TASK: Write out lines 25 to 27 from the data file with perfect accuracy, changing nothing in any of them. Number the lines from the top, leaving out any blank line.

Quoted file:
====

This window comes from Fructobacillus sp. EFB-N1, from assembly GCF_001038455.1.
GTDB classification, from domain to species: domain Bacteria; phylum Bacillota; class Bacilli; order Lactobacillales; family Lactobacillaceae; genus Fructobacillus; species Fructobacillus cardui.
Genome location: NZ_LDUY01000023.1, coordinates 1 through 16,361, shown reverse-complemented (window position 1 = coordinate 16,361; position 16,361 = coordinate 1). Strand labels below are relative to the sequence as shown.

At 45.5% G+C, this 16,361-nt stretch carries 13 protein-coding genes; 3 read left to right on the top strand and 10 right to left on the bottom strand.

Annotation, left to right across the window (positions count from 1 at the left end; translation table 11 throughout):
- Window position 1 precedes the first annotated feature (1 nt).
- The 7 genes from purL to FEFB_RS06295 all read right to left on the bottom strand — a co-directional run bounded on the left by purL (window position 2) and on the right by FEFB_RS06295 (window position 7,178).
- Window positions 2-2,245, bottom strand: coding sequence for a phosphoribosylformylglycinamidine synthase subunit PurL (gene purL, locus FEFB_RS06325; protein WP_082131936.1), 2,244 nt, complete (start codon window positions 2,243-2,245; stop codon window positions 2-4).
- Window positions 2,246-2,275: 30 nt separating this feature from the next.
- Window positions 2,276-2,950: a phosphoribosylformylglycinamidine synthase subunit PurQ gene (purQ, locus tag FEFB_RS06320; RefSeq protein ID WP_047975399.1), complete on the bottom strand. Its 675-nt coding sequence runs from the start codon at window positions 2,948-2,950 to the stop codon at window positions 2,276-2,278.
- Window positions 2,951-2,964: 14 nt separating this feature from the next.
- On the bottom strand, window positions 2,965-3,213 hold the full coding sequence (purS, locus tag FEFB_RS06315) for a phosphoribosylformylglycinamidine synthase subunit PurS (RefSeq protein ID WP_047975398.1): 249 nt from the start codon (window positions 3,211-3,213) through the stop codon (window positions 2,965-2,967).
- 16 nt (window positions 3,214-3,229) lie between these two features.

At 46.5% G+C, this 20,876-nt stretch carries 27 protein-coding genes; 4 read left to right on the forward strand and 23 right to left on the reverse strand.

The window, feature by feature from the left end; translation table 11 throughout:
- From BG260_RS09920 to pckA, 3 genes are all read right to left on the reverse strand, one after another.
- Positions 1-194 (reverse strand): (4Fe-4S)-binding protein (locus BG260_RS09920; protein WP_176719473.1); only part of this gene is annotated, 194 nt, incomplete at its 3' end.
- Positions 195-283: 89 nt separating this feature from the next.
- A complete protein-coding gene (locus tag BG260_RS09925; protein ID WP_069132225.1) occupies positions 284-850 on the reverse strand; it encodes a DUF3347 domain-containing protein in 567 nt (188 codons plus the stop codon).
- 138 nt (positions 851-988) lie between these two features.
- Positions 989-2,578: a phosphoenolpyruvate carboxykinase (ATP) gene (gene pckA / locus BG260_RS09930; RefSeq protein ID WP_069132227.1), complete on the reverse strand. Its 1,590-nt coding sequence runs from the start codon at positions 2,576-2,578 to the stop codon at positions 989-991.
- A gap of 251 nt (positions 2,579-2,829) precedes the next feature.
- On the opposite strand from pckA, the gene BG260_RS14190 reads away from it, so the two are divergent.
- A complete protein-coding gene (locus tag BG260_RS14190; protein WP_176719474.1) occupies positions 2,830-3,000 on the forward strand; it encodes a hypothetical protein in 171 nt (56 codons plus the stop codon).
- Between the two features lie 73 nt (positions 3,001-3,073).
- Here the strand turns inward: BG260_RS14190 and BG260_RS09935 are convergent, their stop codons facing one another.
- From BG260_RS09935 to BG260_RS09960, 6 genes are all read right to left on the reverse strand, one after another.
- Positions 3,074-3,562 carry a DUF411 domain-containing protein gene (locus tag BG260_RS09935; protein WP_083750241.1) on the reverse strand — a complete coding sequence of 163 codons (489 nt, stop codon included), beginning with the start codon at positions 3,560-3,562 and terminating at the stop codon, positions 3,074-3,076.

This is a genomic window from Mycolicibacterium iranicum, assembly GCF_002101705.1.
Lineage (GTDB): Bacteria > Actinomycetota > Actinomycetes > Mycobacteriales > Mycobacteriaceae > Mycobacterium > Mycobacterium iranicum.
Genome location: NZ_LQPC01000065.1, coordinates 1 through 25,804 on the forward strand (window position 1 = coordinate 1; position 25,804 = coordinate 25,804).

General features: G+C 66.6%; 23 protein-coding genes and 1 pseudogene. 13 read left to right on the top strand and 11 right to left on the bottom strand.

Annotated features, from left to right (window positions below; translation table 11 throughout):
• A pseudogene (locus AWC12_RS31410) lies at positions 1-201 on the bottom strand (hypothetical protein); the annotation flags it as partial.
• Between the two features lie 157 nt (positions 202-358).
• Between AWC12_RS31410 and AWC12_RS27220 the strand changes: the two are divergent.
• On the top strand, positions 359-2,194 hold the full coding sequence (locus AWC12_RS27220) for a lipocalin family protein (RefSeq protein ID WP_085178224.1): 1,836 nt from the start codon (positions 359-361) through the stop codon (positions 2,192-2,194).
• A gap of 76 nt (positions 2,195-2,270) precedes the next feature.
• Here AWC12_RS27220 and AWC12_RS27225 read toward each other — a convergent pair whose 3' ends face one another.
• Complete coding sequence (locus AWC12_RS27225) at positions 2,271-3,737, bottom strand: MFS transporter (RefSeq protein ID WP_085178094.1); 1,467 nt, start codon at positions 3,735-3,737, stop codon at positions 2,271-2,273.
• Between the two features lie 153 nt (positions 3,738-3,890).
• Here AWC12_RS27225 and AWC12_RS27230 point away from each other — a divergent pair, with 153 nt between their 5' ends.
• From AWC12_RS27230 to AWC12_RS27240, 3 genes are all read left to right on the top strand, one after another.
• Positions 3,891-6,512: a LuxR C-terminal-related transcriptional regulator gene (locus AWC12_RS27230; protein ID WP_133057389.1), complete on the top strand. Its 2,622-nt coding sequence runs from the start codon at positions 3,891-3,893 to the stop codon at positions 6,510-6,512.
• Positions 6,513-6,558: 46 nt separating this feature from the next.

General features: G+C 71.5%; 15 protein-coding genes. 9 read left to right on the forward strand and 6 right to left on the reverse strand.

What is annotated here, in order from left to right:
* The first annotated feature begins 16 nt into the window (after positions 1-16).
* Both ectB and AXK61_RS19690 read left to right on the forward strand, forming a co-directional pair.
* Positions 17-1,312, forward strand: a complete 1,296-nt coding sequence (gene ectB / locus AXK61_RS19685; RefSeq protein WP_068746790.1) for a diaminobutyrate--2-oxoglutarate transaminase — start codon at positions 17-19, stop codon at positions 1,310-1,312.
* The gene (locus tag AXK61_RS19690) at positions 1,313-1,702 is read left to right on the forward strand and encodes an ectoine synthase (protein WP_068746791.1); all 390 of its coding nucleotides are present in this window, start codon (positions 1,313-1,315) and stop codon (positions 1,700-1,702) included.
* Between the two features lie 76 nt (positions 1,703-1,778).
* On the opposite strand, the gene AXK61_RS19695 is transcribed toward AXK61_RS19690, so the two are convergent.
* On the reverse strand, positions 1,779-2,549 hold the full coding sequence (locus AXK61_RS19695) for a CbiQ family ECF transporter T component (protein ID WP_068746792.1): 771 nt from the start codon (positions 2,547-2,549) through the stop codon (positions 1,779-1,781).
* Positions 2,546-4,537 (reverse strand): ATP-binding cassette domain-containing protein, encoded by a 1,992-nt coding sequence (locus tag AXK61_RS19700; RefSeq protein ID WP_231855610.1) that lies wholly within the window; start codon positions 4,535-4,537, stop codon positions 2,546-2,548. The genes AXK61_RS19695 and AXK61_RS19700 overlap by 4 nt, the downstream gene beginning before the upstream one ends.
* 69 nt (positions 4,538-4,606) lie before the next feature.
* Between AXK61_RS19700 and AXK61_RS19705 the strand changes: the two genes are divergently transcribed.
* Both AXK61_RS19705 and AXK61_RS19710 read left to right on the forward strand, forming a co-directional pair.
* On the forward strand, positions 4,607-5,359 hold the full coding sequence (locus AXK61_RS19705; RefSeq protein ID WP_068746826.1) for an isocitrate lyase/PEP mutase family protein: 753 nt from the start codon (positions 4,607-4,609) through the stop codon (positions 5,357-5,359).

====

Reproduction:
- Between the two features lie 73 nt (positions 3,001-3,073).
- Here the strand turns inward: BG260_RS14190 and BG260_RS09935 are convergent, their stop codons facing one another.
- From BG260_RS09935 to BG260_RS09960, 6 genes are all read right to left on the reverse strand, one after another.